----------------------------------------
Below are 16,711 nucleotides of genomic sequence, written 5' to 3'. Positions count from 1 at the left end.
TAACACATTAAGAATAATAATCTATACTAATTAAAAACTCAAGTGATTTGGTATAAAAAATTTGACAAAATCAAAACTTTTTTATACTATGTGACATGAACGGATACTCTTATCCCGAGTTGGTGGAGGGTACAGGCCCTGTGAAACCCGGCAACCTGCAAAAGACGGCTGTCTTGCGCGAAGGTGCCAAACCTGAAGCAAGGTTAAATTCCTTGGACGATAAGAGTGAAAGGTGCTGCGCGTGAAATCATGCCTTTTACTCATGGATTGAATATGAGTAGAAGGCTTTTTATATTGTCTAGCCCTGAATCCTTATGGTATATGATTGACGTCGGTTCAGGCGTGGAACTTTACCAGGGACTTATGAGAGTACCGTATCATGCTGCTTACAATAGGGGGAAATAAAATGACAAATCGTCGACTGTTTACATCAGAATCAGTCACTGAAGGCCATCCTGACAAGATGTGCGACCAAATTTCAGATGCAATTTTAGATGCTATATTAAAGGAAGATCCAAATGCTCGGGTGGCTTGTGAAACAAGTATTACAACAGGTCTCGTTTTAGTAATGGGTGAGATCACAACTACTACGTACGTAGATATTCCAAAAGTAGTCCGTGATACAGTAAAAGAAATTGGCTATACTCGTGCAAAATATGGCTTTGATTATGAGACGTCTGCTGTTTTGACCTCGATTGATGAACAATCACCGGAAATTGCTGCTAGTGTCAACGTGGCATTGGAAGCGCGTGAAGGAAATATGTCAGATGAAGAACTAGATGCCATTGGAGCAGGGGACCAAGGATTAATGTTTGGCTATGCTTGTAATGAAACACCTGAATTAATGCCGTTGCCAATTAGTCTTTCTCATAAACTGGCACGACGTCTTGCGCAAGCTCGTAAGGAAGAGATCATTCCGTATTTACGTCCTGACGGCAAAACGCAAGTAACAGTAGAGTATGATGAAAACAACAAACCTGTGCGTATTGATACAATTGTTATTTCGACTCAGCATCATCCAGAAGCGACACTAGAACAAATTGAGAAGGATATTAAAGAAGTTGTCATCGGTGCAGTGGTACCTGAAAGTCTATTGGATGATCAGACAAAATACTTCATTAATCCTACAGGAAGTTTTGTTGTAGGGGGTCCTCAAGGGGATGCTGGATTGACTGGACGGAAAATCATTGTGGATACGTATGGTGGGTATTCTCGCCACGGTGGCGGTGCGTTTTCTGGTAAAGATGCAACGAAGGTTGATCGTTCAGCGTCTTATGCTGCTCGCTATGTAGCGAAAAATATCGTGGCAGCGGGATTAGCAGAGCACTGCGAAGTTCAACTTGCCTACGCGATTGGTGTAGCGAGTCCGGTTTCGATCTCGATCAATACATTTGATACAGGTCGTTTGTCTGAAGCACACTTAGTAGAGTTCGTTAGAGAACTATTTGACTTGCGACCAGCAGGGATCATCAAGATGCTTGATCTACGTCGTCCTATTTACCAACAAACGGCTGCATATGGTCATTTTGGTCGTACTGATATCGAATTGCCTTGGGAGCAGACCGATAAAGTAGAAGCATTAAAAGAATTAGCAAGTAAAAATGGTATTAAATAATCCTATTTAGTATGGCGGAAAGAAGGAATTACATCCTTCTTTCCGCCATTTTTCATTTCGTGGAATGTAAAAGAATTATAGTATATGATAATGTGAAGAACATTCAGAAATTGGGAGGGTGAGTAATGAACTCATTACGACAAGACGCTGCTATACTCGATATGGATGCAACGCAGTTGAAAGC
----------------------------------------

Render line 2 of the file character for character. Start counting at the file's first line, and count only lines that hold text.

TAACACATTAAGAATAATAATCTATACTAATTAAAAACTCAAGTGATTTGGTATAAAAAATTTGACAAAATCAAAACTTTTTTATACTATGTGACATGAACGGATACTCTTATCCCGAGTTGGTGGAGGGTACAGGCCCTGTGAAACCCGGCAACCTGCAAAAGACGGCTGTCTTGCGCGAAGGTGCCAAACCTGAAGCAAGGTTAAATTCCTTGGACGATAAGAGTGAAAGGTGCTGCGCGTGAAATCATGCCTTTTACTCATGGATTGAATATGAGTAGAAGGCTTTTTATATTGTCTAGCCCTGAATCCTTATGGTATATGATTGACGTCGGTTCAGGCGTGGAACTTTACCAGGGACTTATGAGAGTACCGTATCATGCTGCTTACAATAGGGGGAAATAAAATGACAAATCGTCGACTGTTTACATCAGAATCAGTCACTGAAGGCCATCCTGACAAGATGTGCGACCAAATTTCAGATGCAATTTTAGATGCTATATTAAAGGAAGATCCAAATGCTCGGGTGGCTTGTGAAACAAGTATTACAACAGGTCTCGTTTTAGTAATGGGTGAGATCACAACTACTACGTACGTAGATATTCCAAAAGTAGTCCGTGATACAGTAAAAGAAATTGGCTATACTCGTGCAAAATATGGCTTTGATTATGAGACGTCTGCTGTTTTGACCTCGATTGATGAACAATCACCGGAAATTGCTGCTAGTGTCAACGTGGCATTGGAAGCGCGTGAAGGAAATATGTCAGATGAAGAACTAGATGCCATTGGAGCAGGGGACCAAGGATTAATGTTTGGCTATGCTTGTAATGAAACACCTGAATTAATGCCGTTGCCAATTAGTCTTTCTCATAAACTGGCACGACGTCTTGCGCAAGCTCGTAAGGAAGAGATCATTCCGTATTTACGTCCTGACGGCAAAACGCAAGTAACAGTAGAGTATGATGAAAACAACAAACCTGTGCGTATTGATACAATTGTTATTTCGACTCAGCATCATCCAGAAGCGACACTAGAACAAATTGAGAAGGATATTAAAGAAGTTGTCATCGGTGCAGTGGTACCTGAAAGTCTATTGGATGATCAGACAAAATACTTCATTAATCCTACAGGAAGTTTTGTTGTAGGGGGTCCTCAAGGGGATGCTGGATTGACTGGACGGAAAATCATTGTGGATACGTATGGTGGGTATTCTCGCCACGGTGGCGGTGCGTTTTCTGGTAAAGATGCAACGAAGGTTGATCGTTCAGCGTCTTATGCTGCTCGCTATGTAGCGAAAAATATCGTGGCAGCGGGATTAGCAGAGCACTGCGAAGTTCAACTTGCCTACGCGATTGGTGTAGCGAGTCCGGTTTCGATCTCGATCAATACATTTGATACAGGTCGTTTGTCTGAAGCACACTTAGTAGAGTTCGTTAGAGAACTATTTGACTTGCGACCAGCAGGGATCATCAAGATGCTTGATCTACGTCGTCCTATTTACCAACAAACGGCTGCATATGGTCATTTTGGTCGTACTGATATCGAATTGCCTTGGGAGCAGACCGATAAAGTAGAAGCATTAAAAGAATTAGCAAGTAAAAATGGTATTAAATAATCCTATTTAGTATGGCGGAAAGAAGGAATTACATCCTTCTTTCCGCCATTTTTCATTTCGTGGAATGTAAAAGAATTATAGTATATGATAATGTGAAGAACATTCAGAAATTGGGAGGGTGAGTAATGAACTCATTACGACAAGACGCTGCTATACTCGATATGGATGCAACGCAGTTGAAAGC